Use this URL to cite or link to this record in EThOS:
Title: Language laterality in impaired and typical language functioning
Author: Bradshaw, Abigail
ISNI:       0000 0004 8503 2289
Awarding Body: University of Oxford
Current Institution: University of Oxford
Date of Award: 2019
Availability of Full Text:
Access from EThOS:
Full text unavailable from EThOS. Please try the link below.
Access from Institution:
Cerebral lateralisation for language refers to the well-established finding of a bias in language processing towards the left hemisphere. A longstanding question in the field concerns whether such lateralisation is beneficial for language functioning, and in particular whether its disruption may be an aetiological risk factor for disorders of speech and language. The current thesis aimed to take a new approach to this question by considering the importance of within individual variability in lateralisation. The first part of this thesis considers optimal practice for measurement of lateralisation for language using functional magnetic resonance imaging (fMRI). Chapters two and three present systematic reviews of this literature which discuss the challenges in calculating a laterality index (LI), and in selecting a language activation paradigm respectively. Recommendations are made for optimal laterality measurement with a view to promoting standardisation in protocols across the field. The second part of this thesis investigates differences in lateralisation and interhemispheric interactions in a group of adults with developmental disorders affecting language. My first experimental study (Chapter four) established that this group demonstrated significantly impaired language skills compared to a group of typically developing control adults. The second experiment of my thesis (Chapter five) went on to investigate the relationship between language skills and patterns of lateralisation within this same sample. Three language tasks were used with functional transcranial Doppler ultrasound (fTCD) to measure consistency in lateralisation across different language functions. Contrary to predictions, inconsistency in lateralisation was not associated with poorer language skills across the whole sample. However, the developmental disorder group demonstrated a higher incidence of inconsistent lateralisation, weaker correlations between task LIs, and increased variability in lateralised responses over trials within a phonological task. These findings suggest that inconsistent lateralisation does not directly cause impaired language skills, but nevertheless is more likely to occur in individuals with developmental disorders associated with poorer language functioning. In a further experiment (Chapter six), interhemispheric transfer during word recognition was investigated in adults with dyslexia and typically reading adults using a visual half-field (VHF) paradigm. Mixed evidence for a deficit in interhemispheric transfer in dyslexia was found. Both dyslexic and control participants were able to benefit from simultaneous presentation of identical word stimuli to both visual fields, an effect which is attributed to interhemispheric cooperation. However, dyslexic participants demonstrated poorer performance for left visual field words, suggesting an impairment in the transfer of visual word form information from the right to the (dominant) left hemisphere. Finally, agreement between fTCD and VHF measures of laterality was investigated by administering both methods within the same participants (Chapter seven). Although moderate levels of concordance were found between dominance classifications obtained with these methods, correlations between their LIs were low and non-significant. This may be attributable to the VHF method's sensitivity to efficiency of interhemispheric transfer in addition to asymmetry of word processing. Overall, the findings of this thesis demonstrate that a multidimensional view of lateralisation that considers the importance of interactions between the hemispheres is informative for understanding how processing of language may be altered in developmental disorders.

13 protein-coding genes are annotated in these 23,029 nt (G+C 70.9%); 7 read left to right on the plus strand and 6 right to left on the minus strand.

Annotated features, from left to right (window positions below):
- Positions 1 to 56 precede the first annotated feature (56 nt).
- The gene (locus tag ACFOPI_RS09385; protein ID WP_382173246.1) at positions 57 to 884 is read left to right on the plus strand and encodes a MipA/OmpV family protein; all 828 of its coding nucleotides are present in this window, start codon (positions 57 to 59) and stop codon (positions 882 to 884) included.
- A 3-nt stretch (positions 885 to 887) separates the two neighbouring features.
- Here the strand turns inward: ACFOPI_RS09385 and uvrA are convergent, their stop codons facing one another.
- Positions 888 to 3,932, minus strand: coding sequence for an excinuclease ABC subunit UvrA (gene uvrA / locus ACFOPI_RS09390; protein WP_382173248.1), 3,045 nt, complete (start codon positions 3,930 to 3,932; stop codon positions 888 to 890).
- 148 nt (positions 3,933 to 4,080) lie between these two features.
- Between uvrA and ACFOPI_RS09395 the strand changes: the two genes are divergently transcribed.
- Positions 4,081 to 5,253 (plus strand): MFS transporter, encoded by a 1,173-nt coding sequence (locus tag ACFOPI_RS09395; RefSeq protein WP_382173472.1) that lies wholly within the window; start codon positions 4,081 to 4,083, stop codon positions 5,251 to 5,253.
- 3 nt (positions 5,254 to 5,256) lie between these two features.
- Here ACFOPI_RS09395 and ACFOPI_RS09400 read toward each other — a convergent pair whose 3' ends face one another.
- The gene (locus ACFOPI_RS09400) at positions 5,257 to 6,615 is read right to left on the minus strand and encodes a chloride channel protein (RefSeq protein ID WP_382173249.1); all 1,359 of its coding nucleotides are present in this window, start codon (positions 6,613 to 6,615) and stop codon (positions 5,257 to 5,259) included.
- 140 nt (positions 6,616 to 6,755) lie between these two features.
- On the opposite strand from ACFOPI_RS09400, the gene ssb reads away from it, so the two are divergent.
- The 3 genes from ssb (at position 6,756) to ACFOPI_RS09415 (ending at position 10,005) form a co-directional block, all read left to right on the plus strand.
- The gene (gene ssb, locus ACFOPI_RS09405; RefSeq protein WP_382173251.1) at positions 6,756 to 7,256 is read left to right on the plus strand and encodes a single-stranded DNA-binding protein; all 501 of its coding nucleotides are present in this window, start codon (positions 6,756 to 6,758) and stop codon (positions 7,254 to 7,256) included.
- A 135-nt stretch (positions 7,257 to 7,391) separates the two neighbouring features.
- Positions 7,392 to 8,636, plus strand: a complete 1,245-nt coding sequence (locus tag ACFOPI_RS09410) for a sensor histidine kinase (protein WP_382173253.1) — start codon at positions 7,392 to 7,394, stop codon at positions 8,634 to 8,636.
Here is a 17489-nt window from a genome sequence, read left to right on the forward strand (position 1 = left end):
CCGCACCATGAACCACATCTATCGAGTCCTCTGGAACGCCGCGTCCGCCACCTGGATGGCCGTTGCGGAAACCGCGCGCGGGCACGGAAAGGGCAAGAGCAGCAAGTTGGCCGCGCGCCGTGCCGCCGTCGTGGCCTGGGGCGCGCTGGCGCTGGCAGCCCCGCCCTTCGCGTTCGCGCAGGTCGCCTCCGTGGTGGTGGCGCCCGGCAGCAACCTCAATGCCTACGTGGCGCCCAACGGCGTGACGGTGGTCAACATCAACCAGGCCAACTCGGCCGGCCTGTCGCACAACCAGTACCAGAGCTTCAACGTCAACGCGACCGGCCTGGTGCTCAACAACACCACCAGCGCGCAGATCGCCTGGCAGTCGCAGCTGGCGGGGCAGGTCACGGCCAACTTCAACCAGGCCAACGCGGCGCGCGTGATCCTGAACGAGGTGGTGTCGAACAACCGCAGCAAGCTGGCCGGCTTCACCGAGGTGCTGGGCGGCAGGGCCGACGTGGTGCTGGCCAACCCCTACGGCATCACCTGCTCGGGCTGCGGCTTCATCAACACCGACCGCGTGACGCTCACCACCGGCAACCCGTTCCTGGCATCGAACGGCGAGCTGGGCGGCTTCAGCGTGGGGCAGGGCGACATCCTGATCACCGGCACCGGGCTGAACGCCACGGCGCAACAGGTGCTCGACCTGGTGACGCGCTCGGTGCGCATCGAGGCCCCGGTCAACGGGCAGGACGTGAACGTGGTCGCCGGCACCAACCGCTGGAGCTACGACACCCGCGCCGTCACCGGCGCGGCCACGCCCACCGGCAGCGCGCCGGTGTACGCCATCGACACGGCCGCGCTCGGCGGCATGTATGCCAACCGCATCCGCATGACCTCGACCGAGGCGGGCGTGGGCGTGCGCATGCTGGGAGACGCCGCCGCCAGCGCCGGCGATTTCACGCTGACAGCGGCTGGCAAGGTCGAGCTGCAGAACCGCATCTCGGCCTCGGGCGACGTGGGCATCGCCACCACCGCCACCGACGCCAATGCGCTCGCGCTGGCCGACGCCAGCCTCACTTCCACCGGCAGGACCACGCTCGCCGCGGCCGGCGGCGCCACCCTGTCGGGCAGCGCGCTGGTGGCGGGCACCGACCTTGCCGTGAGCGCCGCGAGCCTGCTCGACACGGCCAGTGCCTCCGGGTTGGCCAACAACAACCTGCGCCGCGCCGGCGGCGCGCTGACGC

Supervisor: Bishop, Dorothy ; Woodhead, Zoe Sponsor: European Research Council
Qualification Name: Thesis (Ph.D.) Qualification Level: Doctoral
EThOS ID:  DOI: Not available
Keywords: Language lateralisation